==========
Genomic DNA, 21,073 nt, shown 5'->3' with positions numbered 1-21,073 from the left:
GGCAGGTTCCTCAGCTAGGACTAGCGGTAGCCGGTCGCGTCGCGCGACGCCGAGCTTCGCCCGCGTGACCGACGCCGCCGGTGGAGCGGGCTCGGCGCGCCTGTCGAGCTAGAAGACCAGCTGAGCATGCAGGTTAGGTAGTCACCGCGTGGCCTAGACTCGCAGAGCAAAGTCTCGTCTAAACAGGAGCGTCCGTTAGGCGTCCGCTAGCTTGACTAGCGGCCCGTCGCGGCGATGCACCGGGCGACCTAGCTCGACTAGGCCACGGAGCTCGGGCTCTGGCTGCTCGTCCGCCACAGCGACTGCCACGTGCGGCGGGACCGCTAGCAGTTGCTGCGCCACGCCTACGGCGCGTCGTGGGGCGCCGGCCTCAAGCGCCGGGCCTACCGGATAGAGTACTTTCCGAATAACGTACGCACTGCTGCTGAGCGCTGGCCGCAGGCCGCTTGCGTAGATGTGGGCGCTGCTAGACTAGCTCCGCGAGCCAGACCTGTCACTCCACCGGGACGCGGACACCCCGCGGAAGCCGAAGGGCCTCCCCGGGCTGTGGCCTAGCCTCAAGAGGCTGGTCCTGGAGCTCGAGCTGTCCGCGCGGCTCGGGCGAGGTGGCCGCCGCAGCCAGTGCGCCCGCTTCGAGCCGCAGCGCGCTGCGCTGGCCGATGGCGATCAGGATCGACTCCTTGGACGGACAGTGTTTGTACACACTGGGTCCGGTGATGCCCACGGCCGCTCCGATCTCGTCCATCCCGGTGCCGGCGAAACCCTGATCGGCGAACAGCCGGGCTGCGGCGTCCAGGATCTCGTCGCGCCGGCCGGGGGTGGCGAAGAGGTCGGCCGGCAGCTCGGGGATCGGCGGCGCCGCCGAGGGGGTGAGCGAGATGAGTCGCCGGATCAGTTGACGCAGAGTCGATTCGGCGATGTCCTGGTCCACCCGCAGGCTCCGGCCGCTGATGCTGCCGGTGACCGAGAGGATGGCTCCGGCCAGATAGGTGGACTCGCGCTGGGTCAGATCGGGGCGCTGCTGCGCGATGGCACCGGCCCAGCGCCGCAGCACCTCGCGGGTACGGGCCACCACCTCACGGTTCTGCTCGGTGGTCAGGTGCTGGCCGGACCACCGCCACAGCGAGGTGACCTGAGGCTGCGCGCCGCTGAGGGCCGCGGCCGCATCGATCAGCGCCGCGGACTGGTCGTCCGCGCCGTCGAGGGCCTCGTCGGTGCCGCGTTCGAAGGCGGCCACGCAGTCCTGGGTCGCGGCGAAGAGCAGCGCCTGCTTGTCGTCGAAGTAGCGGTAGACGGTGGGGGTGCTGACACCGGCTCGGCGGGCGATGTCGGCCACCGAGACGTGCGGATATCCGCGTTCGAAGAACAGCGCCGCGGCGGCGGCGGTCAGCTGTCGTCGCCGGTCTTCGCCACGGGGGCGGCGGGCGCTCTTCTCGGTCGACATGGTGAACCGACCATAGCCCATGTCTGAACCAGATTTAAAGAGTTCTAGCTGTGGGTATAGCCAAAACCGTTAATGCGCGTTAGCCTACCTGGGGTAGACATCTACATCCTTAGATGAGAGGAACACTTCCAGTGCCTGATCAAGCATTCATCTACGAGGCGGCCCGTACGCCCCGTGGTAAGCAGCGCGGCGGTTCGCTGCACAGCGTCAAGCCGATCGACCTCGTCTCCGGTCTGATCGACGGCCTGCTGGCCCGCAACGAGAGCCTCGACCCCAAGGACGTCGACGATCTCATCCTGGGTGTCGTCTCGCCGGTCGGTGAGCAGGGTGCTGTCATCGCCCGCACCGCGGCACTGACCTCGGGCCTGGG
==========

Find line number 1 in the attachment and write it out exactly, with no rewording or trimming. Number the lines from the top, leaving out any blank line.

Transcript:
Genomic DNA, 21,073 nt, shown 5'->3' with positions numbered 1-21,073 from the left: